When you attend prenatal care appointments and navigate labor, delivery and postpartum in an Illinois hospital, you can expect that your medical team will adhere to stringent protocol and act according to accepted safety standards at all times. Obstetricians, midwives, nurses, etc., are specially trained to recognize signs of distress or underlying adverse health issues in a mother or an infant.
When your baby is first born, your medical team observes his or her condition and assigns an APGAR rating. This test is repeated approximately five minutes later. APGAR is an acronym that stands for appearance, pulse, grimace, activity and respiration. If your baby scores below seven in any category, your medical team will take appropriate action to address the issue. A birth injury may occur under substandard medical care.
Jaundice and kernicterus can be serious problems
As you hold and feed your newborn infant, you no doubt will gaze upon him or her, counting fingers and toes and marveling at his or her appearance. Certain issues, however, such as a yellowish tinge to the flesh, suggest that your child might need specialized care. Yellowing skin is a common symptom of jaundice.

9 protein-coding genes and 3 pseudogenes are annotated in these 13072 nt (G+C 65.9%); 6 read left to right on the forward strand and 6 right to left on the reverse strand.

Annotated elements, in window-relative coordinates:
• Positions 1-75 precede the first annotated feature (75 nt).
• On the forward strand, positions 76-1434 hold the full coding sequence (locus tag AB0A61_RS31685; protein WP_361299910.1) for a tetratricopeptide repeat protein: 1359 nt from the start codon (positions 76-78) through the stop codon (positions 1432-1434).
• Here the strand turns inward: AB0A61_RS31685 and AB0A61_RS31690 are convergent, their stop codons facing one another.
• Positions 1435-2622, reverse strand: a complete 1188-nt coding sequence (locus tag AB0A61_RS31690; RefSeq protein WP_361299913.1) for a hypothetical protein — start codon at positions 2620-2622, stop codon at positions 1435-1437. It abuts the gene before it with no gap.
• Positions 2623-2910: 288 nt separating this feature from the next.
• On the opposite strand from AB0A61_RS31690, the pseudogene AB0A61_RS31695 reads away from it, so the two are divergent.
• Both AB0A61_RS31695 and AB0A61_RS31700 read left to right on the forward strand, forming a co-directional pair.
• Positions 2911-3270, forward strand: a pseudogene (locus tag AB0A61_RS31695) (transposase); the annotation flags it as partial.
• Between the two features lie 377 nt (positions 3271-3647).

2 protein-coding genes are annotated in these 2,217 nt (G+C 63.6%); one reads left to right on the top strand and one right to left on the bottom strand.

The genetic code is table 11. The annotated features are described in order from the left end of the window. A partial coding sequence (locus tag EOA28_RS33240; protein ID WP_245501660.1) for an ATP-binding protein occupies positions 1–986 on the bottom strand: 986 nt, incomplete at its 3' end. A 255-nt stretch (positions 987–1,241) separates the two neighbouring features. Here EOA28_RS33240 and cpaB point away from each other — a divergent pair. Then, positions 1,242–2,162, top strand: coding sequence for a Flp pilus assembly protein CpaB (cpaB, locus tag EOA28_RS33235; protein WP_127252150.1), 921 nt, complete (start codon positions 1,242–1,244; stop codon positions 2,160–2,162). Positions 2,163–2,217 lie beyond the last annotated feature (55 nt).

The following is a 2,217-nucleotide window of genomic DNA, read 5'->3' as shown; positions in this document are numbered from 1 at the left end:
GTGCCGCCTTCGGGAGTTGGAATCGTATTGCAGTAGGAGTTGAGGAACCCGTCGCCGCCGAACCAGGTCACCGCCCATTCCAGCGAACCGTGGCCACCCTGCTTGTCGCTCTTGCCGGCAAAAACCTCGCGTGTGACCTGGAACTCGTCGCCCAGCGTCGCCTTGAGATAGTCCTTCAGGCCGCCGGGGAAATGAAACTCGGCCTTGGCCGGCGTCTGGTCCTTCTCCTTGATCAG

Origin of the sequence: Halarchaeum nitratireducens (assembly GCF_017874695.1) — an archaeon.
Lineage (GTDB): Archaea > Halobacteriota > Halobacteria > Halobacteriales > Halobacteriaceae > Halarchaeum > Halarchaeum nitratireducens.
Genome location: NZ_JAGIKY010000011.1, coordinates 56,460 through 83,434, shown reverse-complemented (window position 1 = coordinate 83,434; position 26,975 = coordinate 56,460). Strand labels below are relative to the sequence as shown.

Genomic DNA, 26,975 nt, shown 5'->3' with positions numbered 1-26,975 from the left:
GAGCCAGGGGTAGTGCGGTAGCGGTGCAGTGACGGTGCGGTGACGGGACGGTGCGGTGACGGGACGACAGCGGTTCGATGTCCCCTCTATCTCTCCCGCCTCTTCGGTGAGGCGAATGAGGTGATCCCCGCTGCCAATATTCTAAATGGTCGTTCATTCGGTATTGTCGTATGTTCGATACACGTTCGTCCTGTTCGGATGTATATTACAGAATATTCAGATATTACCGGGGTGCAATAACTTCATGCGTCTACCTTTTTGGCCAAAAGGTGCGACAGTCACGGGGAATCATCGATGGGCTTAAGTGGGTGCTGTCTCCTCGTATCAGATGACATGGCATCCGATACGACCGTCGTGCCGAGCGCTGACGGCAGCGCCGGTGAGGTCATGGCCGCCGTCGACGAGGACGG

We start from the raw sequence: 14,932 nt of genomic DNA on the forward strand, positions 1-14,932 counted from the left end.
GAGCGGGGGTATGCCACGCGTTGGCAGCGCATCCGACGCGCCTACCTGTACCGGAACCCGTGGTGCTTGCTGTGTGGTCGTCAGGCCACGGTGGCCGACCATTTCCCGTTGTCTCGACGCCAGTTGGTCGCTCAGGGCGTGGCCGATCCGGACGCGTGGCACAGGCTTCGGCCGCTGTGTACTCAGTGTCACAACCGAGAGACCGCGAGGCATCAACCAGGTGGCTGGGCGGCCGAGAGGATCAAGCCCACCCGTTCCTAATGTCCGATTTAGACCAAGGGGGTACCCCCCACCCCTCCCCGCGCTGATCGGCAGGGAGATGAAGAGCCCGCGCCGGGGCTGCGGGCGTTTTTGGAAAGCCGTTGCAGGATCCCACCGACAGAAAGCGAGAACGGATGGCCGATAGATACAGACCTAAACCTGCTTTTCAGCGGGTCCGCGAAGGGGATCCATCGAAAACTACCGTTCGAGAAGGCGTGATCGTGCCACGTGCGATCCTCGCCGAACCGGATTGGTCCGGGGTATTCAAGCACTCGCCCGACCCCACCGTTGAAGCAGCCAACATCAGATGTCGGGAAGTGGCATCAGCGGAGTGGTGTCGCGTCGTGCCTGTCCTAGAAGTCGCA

It occurs when there is an excess of bilirubin in the bloodstream. If left untreated, jaundice can cause kernicterus, otherwise known as bilirubin encephalopathy, which is a type of brain damage that can be life-threatening. Your postpartum medical team knows what to do if your baby exhibits symptoms of jaundice in order to prevent kernicterus.
What are the symptoms?
If you notice symptoms in your baby that cause you concern, it’s always best to discuss them with your medical team. Likewise, if a team member observes symptoms of jaundice or kernicterus, he or she should take immediate action to provide proper care and treatment for your child.
In addition to flesh that is tinged yellow, numerous other symptoms suggest jaundice or kernicterus, including lack of muscle tone or reflex response, inconsolable or high-pitched crying, failure to thrive during feeding (such as inability to suck) and difficulty rousing an infant from sleep. In advanced stages, kernicterus may cause seizures, hearing loss and other symptoms, as well.
A doctor can determine the best treatment options
Discovered in its earliest stages, jaundice is often easily treatable; in fact, sometimes it resolves itself in a matter of hours or days. It’s important to discuss your child’s condition with your medical team, however, in case additional treatment is necessary.
Such treatment might include light therapy or plasma or blood transfusions. Whether your baby was born prematurely and how much time has passed since his or her birth may influence a doctor’s recommendation as to which type of treatment would be most helpful. Remember that kernicterus is a rare, possibly life-threatening condition that the average postpartum medical team knows how to prevent.